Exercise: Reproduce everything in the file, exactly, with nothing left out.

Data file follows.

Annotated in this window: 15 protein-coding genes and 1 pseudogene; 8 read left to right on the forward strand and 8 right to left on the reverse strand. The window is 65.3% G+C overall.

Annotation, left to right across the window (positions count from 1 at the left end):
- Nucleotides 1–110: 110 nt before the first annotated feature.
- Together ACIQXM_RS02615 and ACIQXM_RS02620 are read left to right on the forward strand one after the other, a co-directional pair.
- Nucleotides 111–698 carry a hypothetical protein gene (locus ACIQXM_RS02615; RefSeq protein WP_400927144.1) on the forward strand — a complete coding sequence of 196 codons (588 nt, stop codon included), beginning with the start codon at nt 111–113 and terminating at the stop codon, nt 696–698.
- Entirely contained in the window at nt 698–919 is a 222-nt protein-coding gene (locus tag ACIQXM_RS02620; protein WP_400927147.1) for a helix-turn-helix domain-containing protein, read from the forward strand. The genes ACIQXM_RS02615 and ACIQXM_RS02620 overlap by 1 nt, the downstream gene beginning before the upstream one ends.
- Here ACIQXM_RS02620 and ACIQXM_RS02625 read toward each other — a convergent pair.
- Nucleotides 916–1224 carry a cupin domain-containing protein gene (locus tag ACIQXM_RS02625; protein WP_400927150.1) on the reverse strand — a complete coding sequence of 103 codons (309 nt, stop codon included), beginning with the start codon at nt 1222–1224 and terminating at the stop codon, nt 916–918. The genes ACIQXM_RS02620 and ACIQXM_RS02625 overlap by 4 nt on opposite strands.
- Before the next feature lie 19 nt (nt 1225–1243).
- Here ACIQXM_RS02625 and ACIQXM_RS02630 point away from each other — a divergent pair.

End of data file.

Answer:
Annotated in this window: 15 protein-coding genes and 1 pseudogene; 8 read left to right on the forward strand and 8 right to left on the reverse strand. The window is 65.3% G+C overall.

Annotation, left to right across the window (positions count from 1 at the left end):
- Nucleotides 1–110: 110 nt before the first annotated feature.
- Together ACIQXM_RS02615 and ACIQXM_RS02620 are read left to right on the forward strand one after the other, a co-directional pair.
- Nucleotides 111–698 carry a hypothetical protein gene (locus ACIQXM_RS02615; RefSeq protein WP_400927144.1) on the forward strand — a complete coding sequence of 196 codons (588 nt, stop codon included), beginning with the start codon at nt 111–113 and terminating at the stop codon, nt 696–698.
- Entirely contained in the window at nt 698–919 is a 222-nt protein-coding gene (locus tag ACIQXM_RS02620; protein WP_400927147.1) for a helix-turn-helix domain-containing protein, read from the forward strand. The genes ACIQXM_RS02615 and ACIQXM_RS02620 overlap by 1 nt, the downstream gene beginning before the upstream one ends.
- Here ACIQXM_RS02620 and ACIQXM_RS02625 read toward each other — a convergent pair.
- Nucleotides 916–1224 carry a cupin domain-containing protein gene (locus tag ACIQXM_RS02625; protein WP_400927150.1) on the reverse strand — a complete coding sequence of 103 codons (309 nt, stop codon included), beginning with the start codon at nt 1222–1224 and terminating at the stop codon, nt 916–918. The genes ACIQXM_RS02620 and ACIQXM_RS02625 overlap by 4 nt on opposite strands.
- Before the next feature lie 19 nt (nt 1225–1243).
- Here ACIQXM_RS02625 and ACIQXM_RS02630 point away from each other — a divergent pair.